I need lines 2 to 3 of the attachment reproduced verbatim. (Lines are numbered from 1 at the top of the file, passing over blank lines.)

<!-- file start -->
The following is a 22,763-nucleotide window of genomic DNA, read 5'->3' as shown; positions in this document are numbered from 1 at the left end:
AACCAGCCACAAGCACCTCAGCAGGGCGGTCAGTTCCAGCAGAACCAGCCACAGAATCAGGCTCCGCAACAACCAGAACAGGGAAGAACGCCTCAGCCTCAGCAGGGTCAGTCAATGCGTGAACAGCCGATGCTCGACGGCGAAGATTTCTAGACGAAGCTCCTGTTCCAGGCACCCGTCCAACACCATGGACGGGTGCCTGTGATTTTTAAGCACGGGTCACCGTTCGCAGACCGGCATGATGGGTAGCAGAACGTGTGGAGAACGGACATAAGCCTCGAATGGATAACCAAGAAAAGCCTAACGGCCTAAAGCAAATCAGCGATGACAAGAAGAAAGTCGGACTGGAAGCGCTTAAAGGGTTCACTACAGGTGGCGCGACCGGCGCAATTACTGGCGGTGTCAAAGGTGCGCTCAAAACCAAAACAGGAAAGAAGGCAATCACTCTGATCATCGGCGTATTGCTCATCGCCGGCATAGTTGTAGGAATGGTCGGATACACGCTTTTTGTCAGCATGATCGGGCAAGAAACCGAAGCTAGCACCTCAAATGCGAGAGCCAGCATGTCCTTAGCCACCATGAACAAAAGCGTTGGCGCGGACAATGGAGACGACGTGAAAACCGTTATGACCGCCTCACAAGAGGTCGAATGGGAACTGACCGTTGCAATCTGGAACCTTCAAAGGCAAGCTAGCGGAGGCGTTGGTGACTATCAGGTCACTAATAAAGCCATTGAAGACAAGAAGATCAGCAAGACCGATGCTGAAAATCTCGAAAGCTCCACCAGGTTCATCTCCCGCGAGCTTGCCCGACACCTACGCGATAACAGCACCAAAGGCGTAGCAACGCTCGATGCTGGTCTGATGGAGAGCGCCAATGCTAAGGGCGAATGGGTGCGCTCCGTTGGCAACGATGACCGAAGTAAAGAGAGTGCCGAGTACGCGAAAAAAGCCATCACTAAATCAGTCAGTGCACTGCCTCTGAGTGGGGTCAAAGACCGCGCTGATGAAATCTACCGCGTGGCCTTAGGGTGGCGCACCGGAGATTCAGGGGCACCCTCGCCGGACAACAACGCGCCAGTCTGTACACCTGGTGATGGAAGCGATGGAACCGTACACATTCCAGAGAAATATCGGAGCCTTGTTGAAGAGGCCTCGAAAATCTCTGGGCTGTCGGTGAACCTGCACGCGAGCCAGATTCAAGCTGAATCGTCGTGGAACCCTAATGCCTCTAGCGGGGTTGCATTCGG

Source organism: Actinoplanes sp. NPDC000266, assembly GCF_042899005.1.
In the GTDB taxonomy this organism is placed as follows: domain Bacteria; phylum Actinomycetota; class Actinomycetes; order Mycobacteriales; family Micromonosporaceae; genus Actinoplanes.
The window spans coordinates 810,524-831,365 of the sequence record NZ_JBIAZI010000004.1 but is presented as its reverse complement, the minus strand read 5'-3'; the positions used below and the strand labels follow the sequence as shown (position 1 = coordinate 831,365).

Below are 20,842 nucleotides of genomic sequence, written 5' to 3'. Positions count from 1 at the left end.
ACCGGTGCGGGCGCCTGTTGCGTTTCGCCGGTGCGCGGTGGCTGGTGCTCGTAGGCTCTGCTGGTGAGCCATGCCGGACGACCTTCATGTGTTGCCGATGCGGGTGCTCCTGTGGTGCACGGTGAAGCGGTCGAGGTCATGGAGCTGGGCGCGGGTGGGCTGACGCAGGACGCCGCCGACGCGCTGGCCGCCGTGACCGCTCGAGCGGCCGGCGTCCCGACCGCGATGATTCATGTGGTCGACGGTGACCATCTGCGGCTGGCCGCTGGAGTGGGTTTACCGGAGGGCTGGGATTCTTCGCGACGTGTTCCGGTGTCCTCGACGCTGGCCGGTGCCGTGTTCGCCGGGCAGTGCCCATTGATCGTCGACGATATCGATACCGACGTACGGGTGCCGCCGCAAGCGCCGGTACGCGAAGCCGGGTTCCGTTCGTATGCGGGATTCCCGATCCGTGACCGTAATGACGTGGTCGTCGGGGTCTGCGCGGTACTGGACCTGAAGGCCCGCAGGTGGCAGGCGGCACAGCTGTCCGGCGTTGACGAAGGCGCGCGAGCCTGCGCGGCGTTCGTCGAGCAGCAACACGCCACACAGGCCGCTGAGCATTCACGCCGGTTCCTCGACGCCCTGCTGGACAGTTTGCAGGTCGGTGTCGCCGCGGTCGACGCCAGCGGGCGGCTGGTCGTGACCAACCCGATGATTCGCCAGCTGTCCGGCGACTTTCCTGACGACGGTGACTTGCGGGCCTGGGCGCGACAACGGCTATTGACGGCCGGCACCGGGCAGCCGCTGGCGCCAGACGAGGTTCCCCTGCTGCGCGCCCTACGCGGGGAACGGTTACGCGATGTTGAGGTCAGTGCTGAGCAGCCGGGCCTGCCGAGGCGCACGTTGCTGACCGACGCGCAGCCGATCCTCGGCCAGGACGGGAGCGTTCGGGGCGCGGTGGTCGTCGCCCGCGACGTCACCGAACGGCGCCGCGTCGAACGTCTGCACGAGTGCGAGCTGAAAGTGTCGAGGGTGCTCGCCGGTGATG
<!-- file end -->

AACCAGCCACAAGCACCTCAGCAGGGCGGTCAGTTCCAGCAGAACCAGCCACAGAATCAGGCTCCGCAACAACCAGAACAGGGAAGAACGCCTCAGCCTCAGCAGGGTCAGTCAATGCGTGAACAGCCGATGCTCGACGGCGAAGATTTCTAGACGAAGCTCCTGTTCCAGGCACCCGTCCAACACCATGGACGGGTGCCTGTGATTTTTAAGCACGGGTCACCGTTCGCAGACCGGCATGATGGGTAGCAGAACGTGTGGAGAACGGACATAAGCCTCGAATGGATAACCAAGAAAAGCCTAACGGCCTAAAGCAAATCAGCGATGACAAGAAGAAAGTCGGACTGGAAGCGCTTAAAGGGTTCACTACAGGTGGCGCGACCGGCGCAATTACTGGCGGTGTCAAAGGTGCGCTCAAAACCAAAACAGGAAAGAAGGCAATCACTCTGATCATCGGCGTATTGCTCATCGCCGGCATAGTTGTAGGAATGGTCGGATACACGCTTTTTGTCAGCATGATCGGGCAAGAAACCGAAGCTAGCACCTCAAATGCGAGAGCCAGCATGTCCTTAGCCACCATGAACAAAAGCGTTGGCGCGGACAATGGAGACGACGTGAAAACCGTTATGACCGCCTCACAAGAGGTCGAATGGGAACTGACCGTTGCAATCTGGAACCTTCAAAGGCAAGCTAGCGGAGGCGTTGGTGACTATCAGGTCACTAATAAAGCCATTGAAGACAAGAAGATCAGCAAGACCGATGCTGAAAATCTCGAAAGCTCCACCAGGTTCATCTCCCGCGAGCTTGCCCGACACCTACGCGATAACAGCACCAAAGGCGTAGCAACGCTCGATGCTGGTCTGATGGAGAGCGCCAATGCTAAGGGCGAATGGGTGCGCTCCGTTGGCAACGATGACCGAAGTAAAGAGAGTGCCGAGTACGCGAAAAAAGCCATCACTAAATCAGTCAGTGCACTGCCTCTGAGTGGGGTCAAAGACCGCGCTGATGAAATCTACCGCGTGGCCTTAGGGTGGCGCACCGGAGATTCAGGGGCACCCTCGCCGGACAACAACGCGCCAGTCTGTACACCTGGTGATGGAAGCGATGGAACCGTACACATTCCAGAGAAATATCGGAGCCTTGTTGAAGAGGCCTCGAAAATCTCTGGGCTGTCGGTGAACCTGCACGCGAGCCAGATTCAAGCTGAATCGTCGTGGAACCCTAATGCCTCTAGCGGGGTTGCATTCGG

Source organism: Actinoplanes sp. NPDC000266, assembly GCF_042899005.1.